As suits a racetrack oriented special edition motorcycle, the Panigale V2 Bayliss is 3 kg lighter than the standard model. This is achieved with the installation of a lithium-ion battery and monoposto (single-seat) unit, with the passenger seat and footrests supplied should the rider desire to configure the Panigale V2 Bayliss to two-up duties.

    Completing the fitout list is sport grips, exhaust can cover in carbon-fibre and titanium and a rider seat combining two different materials with double red stitching. In Malaysia, the 2021 Ducati Panigale V2 retails at RM109,900 excluding road tax, insurance and registration.

  • Davinci introduces DC100 and DC Classic e-bikes

    New entry into the electric motorcycle (e-bike) arena is China-based Davinci Dynamics with two models, the Davinci DC100 and the DC Classic. Priced at USD 27,500 (RM116,261), the DC100 is scheduled to ship to customers in July 2022, while the limited edition DC Classic of which only 50 units will be made can be purchased for USD 90,000 (RM380,458).

    In the vein of full-sized electric motorcycles such as the Zero and Energica, Davinci says the DC100 delivers the electric equivalent of 137 hp, similar to liter-class sports bikes. Using a 17.7 kWh lithium-ion battery pack giving an estimated 400 km range, the DC100 is claimed to take 30 minutes to get to a full charge using a Level 3 charger.

    What is astounding the the torque number for the DC100 and DC Classic, listed as 850 Nm with two ride modes – Relax and Sports. Starting and operating the Davinci e-bike is with an app on the rider’s smartphone and official training is required to unlock Race mode while top speed is governed to 200 km/h.

    For the limited edition DC Classic, delivery is expected to begin in April 2022, with pre-orders being taken on the Davinci website. Performance numbers for the DC Classic are similar to the DC100, with premium quality motorcycle components used in the fit out.

    These include Ohlins FGRT 240 forks with Dyneema carbon-fibre fork tubes, Brembo GP4 brake callipers matched to a Brembo RCS master cylinder, Ohlins STX 46 monoshock and a handmade French calfskin seat. The DC Classic utilises a handmade, custom-built composite chassis, with the hud-mounted motor sitting on a single-sided swingarm.

  • Jetpack Aviation successfully hover tests flying bike

    While the world is quite a long way away from speeder bikes like those seen in the “Star Wars” movies, US firm Jetpack Aviation (JPA) has successfully hover tested the Speeder flying motorcycle. Still in development and flight testing, with first full flights expected later in the year, the Speeder called for JPA to develop a new type of flight control software.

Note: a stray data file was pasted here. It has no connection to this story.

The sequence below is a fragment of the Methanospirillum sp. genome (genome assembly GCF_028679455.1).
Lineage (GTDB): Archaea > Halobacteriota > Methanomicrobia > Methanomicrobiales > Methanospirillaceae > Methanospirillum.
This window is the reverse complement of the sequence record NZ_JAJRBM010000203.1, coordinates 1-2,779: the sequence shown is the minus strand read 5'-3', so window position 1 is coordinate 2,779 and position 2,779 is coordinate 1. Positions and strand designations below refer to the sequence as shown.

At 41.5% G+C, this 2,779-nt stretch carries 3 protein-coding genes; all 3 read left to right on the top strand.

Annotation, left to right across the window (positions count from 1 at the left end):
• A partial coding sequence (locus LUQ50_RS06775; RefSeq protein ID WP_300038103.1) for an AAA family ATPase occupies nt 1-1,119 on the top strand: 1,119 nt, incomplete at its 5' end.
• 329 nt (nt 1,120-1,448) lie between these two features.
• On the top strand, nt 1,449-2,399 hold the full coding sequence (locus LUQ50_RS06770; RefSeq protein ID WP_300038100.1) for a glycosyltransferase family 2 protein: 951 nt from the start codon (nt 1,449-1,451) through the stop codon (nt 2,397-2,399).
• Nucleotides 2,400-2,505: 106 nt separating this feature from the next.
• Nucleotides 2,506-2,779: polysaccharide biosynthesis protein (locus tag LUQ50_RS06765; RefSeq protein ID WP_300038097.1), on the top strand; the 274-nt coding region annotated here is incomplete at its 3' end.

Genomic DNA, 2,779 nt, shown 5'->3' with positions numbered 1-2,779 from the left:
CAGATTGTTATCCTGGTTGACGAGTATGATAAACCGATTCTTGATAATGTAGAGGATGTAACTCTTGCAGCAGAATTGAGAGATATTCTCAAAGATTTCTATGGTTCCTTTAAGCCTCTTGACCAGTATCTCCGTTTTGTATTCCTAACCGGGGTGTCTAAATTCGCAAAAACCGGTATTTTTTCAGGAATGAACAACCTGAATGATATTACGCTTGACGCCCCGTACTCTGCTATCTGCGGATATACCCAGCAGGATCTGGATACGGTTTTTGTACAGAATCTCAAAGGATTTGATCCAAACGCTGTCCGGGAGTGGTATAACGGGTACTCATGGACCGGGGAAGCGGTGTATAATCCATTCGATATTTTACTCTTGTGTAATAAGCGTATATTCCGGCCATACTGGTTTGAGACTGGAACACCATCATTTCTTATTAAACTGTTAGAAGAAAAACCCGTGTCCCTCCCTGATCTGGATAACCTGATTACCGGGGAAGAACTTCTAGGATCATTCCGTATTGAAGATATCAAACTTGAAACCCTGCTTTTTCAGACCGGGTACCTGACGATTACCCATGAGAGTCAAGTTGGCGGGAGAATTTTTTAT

JPA’s system does not use rapidly varying thrust unlike the drones we are used to for camera and video work. Instead, the Speeder prototype uses what JPA calls “Jetovators”, servo-controlled nozzles that vector thrust 360 degrees, similar to the system used in the British Aerospace Harrier and McDonnell Douglas AV-8B V/STOL military aircraft.

    A completely new flight control software had to be developed for the Speeder, and features the ability to hold itself in a stable hover using LiDAR. JPA aims to have the final version of the Speeder simple enough to operate as to not require a pilot’s license, with control and operation simplified to the level of a motorcycle.

    JPA plans several versions of the Speeder, including both civilian and military variants, as well as a pilotless cargo version that is tipped to do well over 480 km/h. In its current prototype configuration, the Speeder uses four jet engines located at each corner of the airframe, rotating on gimbals.

    Testing has proven the Speeder can take off and climb vertically, do turns and hold a stable hover. The final form of the Speeder has yet to be decided, including pilot accommodation and wing configuration for level flight, but it is envisioned there will be twin engines at each corner of the Speeder.

    Preliminary specifications for the Speeder include an unladen weight of 104 kg and a maximum thrust of 750 kg, enough to propel the flying motorcycle to speeds well above 250 km/h with a flight time of between 10 and 22 minutes. The Speeder is multi-file capable, utilising kerosene, Jet-A or diesel, and preorders are being taken for a provisional price of USD 380,000 (RM1.6 million).


Latest Fuel Prices

RON 95 RM2.05 (0.00)
RON 97 RM2.74 (+0.01)
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VPR RM3.57
EURO 5 B10 RM2.15 (0.00)
EURO 5 B7 RM2.25 (0.00)
Last Updated 29 Jul 2021